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Cameron Wake: 2013 Year In Review

Posted Jan 13, 2014

Sack specialist earned a third trip to Hawaii with stellar season.


CLICK HERE FOR A CAMERON WAKE PHOTO GALLERY

That chip on Cameron Wake’s shoulder may have shrunk a bit from the time it first emerged back in 2005, but the Miami Dolphins defensive end has vowed to never let it disappear.

Wake leaned on the chip again in 2013 to land his third Pro Bowl berth and second in a row, finishing second on the team in sacks with 8.5. He also acted as a valued mentor to second-year defensive ends Olivier Vernon and Derrick Shelby and rookie defensive end Dion Jordan.

Miami’s opponents were well aware of the threat posed by Wake and attempted to neutralize him with double teams, flex formations and throwing a third blocker at him in the form of a running back. That opened up pass rushing lanes for Vernon, who broke out with a team-leading 11.5 sacks, and also benefited an opportunistic secondary.

Contrary to the manner in which Wake’s career began, when he went undrafted in 2005 and was cut by the New York Giants before training camp, he is far from unknown or underappreciated. Still, he keeps those memories fresh and at the forefront every year and before every game so as not to lose that edge that got him to where he is today.

The Cleveland Browns saw firsthand what Wake’s fury is all about in the season opener when he erupted for 2.5 sacks in Miami’s 23-10 win. He went the next six weeks without recording a sack and missed the first game of his professional career due to injury at New Orleans when he was ruled out with an injured knee. That was tough for Wake because he prides himself on his conditioning and his health.

But when he did get back in the sack category Wake did it with style, taking Cincinnati Bengals quarterback Andy Dalton to the ground three times in front of a national television audience on Halloween night. His third sack ended the game in overtime as it resulted in a safety.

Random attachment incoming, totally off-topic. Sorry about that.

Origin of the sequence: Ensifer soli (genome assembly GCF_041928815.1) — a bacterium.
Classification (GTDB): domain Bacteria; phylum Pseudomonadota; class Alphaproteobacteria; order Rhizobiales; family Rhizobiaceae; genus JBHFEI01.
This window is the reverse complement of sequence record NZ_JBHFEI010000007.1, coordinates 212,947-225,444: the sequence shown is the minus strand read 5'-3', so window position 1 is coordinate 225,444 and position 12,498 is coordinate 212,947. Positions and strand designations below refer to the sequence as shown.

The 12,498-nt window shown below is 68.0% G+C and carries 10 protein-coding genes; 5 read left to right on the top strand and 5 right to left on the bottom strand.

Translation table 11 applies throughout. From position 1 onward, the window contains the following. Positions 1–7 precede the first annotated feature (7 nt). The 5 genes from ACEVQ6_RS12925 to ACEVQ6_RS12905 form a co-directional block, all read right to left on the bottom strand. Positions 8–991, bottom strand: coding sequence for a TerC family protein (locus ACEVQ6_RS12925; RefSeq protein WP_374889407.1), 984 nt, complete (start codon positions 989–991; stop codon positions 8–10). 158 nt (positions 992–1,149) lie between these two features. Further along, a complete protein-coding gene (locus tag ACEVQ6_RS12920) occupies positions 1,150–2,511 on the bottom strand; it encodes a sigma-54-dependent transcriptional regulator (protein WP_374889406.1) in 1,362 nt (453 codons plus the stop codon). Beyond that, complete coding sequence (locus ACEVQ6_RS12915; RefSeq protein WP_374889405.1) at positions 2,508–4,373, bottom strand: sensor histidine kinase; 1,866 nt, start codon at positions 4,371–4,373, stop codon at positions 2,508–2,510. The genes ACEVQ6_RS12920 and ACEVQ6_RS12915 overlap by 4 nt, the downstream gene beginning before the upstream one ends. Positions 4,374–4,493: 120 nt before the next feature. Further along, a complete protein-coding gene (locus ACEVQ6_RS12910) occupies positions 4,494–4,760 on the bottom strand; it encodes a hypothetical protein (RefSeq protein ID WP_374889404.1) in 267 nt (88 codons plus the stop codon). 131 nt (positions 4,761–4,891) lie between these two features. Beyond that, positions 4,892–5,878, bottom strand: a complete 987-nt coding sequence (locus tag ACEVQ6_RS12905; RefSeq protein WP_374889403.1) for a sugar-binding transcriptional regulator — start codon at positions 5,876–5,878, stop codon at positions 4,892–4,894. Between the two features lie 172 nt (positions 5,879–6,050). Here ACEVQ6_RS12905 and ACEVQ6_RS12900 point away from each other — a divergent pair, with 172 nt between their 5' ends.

This was Wake’s second season lining up at defensive end in defensive coordinator Kevin Coyle’s 4-3 scheme and he became an even more complete player. In addition to his obvious pass-rushing prowess, Wake was effective in stopping the run and held his own at times in pass coverage, finishing with 37 tackles (29 solo) and two forced fumbles.

Signature Moment

Just about every Wake sack is an attractive highlight because of the speed with which he turns the corner and the angles he is able to create once he gets the edge. His “Incredible Hulk” pose that punctuates each sack also is memorable, but without a doubt his sack-safety of Dalton just before midnight stands out above the rest.

Not only was the timing of Wake’s play impeccable, the avenue he took to get to Dalton was unconventional. The 6-foot-3, 258-pound speedster came underneath and up the middle where the big boys on the offensive line usually are, slanting inside the left guard while the left tackle took on blitzing linebacker Philip Wheeler on the outside. The other three offensive linemen focused on defensive tackles Randy Starks and Jared Odrick, with Odrick’s pressure forcing Dalton to step right into Wake’s arms. The play epitomized his combination of quickness and power and marked just the second time in NFL history that a game ended with a sack in overtime. Of Note

Wake became just the seventh player in franchise history to surpass 50 career sacks with his sack of Pittsburgh’s Ben Roethlisberger on December 9th and he now has 51.5 in his first five seasons. That total also ranks as the fourth highest in the NFL over the past five seasons behind only Minnesota’s Jared Allen (71), Dallas’ DeMarcus Ware (63.5) and Kansas City’s Tamba Hali (55).

Coaching Perspective

“Cameron is outstanding because, one, he’s a guy that doesn’t say a lot all the time and when he says something they (the younger guys) really listen. But they can just watch him by example. This guy comes to work every day; this is a blue-collar worker. This is not a prima donna player you’re talking about. He’s a self-made man, too, and he only got to where he is because of work. So they watch his work ethic, they’ve got a chance to be OK. They gravitate to him. They see how he’s doing it. He’s not the biggest cat in the world, either, but he’s able to use leverage, his strength. He works against big guys all the time and they watch him and are just amazed at the stuff he’s doing and his professionalism.” – Dolphins defensive line coach Kacy Rodgers

Teammate Perspective

“I study him when he’s not even thinking I’m studying him. I look at him in practice, during the games and all of the games that we’ve played in. I try to learn everything that can give me an edge and he’s still pretty much a big mentor right now to me.” – Dolphins defensive end Olivier Vernon